Days after Uber began selling stock, the National Labor Relations Board’s top lawyer gave the company a huge gift. In an advice memo, the general counsel’s office determined that Uber’s drivers are independent contractors, not employees. Read Story
American Airlines Group Inc said on Monday it has filed a lawsuit against two un... Read Story
The budget airline said it flew 142 million customers across Europe in the year to March 31, up 9 per cent on the previous year. However, profits dropped by a third. Read Story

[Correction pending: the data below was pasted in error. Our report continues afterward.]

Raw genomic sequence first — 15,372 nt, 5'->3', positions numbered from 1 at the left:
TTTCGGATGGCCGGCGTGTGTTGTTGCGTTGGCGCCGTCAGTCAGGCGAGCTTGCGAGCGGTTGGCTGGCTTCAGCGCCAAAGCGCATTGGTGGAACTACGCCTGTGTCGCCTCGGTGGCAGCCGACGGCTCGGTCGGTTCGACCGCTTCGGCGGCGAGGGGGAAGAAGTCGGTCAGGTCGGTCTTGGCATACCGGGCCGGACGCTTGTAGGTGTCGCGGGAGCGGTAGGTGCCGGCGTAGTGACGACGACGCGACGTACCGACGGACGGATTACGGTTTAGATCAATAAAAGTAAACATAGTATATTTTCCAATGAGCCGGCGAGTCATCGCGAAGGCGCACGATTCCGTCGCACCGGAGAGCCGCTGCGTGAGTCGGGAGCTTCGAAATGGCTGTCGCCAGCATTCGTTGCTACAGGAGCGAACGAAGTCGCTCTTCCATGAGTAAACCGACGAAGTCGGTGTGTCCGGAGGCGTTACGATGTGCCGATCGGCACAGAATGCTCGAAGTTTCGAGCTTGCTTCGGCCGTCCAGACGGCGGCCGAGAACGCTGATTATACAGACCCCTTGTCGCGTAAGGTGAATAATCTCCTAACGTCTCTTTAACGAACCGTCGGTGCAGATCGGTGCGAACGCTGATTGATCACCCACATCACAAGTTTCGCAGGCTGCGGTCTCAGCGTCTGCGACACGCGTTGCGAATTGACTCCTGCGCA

SIX airports will close for one day this week as a result of a strike by air traffic controllers involved in a pay dispute. Read Story
Healthcare workers will rally through June 12 at 33 California hospitals owned by Kaiser Permanente in support of issues they care about, the union representing them announced. Read Story
Xcel Energy said Monday the Minneapolis-based utility plans to retire its two remaining coal plants in the Upper Midwest by 2030, a decade earlier than scheduled, bringing praise from environmental…... Read Story
Many healthcare workers say the physical and verbal abuse come primarily from patients, some of whom are disoriented because of illness or from medication. Read Story